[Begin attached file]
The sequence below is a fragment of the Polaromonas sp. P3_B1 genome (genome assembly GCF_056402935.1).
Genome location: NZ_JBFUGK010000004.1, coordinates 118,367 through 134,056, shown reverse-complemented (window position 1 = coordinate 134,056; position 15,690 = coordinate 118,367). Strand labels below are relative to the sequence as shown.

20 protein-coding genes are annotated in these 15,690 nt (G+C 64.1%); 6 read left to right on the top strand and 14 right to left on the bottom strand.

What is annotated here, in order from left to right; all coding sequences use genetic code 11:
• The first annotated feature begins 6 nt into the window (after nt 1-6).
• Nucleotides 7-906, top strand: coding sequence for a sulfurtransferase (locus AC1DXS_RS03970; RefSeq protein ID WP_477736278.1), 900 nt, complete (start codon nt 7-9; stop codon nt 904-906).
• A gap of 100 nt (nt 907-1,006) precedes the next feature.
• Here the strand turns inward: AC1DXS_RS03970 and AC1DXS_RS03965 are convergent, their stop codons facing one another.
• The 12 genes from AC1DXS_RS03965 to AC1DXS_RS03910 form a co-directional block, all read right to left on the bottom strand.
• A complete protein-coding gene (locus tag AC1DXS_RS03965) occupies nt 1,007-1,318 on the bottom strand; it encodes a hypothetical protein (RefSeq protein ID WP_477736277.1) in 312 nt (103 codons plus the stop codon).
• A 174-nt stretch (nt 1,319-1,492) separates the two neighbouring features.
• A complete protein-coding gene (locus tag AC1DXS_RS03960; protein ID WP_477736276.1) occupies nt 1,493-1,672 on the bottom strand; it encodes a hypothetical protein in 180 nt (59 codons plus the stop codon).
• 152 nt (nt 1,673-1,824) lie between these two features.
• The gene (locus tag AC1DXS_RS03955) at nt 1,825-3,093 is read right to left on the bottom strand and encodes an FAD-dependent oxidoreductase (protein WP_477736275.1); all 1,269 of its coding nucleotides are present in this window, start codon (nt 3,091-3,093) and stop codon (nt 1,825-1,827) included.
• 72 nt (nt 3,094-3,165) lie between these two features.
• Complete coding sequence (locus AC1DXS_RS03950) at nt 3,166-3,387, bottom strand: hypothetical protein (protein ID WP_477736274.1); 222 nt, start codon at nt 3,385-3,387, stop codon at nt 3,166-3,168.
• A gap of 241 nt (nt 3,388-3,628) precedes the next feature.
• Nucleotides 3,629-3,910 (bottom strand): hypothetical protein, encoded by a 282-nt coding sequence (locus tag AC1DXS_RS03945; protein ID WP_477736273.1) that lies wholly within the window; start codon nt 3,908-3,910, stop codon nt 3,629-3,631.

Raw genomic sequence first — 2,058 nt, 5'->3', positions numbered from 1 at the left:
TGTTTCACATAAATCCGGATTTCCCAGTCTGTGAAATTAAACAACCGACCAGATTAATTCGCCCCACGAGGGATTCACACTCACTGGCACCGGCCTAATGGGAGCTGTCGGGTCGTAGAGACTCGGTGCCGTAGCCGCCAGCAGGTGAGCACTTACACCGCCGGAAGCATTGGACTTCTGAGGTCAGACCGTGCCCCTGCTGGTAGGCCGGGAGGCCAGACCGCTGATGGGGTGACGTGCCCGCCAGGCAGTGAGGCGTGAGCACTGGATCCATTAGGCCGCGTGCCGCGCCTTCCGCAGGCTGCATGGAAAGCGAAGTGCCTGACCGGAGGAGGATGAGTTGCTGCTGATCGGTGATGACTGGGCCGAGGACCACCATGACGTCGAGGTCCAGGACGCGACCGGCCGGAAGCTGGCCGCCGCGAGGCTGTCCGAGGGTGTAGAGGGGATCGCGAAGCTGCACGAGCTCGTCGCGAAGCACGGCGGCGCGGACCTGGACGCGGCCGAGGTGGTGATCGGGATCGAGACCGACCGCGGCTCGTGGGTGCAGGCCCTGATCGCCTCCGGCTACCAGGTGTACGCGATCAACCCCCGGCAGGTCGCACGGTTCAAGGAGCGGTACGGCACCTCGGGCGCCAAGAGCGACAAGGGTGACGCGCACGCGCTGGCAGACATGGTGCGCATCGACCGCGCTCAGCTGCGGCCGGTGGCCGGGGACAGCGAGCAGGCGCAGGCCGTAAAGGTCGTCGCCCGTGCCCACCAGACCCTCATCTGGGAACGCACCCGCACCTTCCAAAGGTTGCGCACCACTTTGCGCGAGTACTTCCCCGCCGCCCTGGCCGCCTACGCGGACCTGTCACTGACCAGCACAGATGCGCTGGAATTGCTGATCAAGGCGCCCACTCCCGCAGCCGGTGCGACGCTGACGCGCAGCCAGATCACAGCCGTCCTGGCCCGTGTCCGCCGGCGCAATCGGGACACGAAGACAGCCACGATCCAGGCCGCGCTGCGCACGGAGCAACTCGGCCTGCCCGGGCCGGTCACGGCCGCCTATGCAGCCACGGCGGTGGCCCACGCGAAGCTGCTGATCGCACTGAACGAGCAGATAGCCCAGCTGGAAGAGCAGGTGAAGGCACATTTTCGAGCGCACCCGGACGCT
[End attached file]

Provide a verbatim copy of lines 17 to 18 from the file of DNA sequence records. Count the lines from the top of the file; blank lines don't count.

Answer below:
• A gap of 241 nt (nt 3,388-3,628) precedes the next feature.
• Nucleotides 3,629-3,910 (bottom strand): hypothetical protein, encoded by a 282-nt coding sequence (locus tag AC1DXS_RS03945; protein ID WP_477736273.1) that lies wholly within the window; start codon nt 3,908-3,910, stop codon nt 3,629-3,631.